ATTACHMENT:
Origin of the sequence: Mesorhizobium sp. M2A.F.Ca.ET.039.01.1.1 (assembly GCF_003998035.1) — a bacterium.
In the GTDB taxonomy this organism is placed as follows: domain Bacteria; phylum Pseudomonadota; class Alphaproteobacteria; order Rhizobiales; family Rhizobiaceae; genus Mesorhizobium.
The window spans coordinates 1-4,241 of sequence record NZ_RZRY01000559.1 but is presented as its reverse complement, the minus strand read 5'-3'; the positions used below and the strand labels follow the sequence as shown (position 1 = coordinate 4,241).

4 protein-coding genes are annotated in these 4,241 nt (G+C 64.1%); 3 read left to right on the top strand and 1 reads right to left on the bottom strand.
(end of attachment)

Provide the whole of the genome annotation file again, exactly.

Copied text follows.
Origin of the sequence: Mesorhizobium sp. M2A.F.Ca.ET.039.01.1.1 (assembly GCF_003998035.1) — a bacterium.
In the GTDB taxonomy this organism is placed as follows: domain Bacteria; phylum Pseudomonadota; class Alphaproteobacteria; order Rhizobiales; family Rhizobiaceae; genus Mesorhizobium.
The window spans coordinates 1-4,241 of sequence record NZ_RZRY01000559.1 but is presented as its reverse complement, the minus strand read 5'-3'; the positions used below and the strand labels follow the sequence as shown (position 1 = coordinate 4,241).

4 protein-coding genes are annotated in these 4,241 nt (G+C 64.1%); 3 read left to right on the top strand and 1 reads right to left on the bottom strand.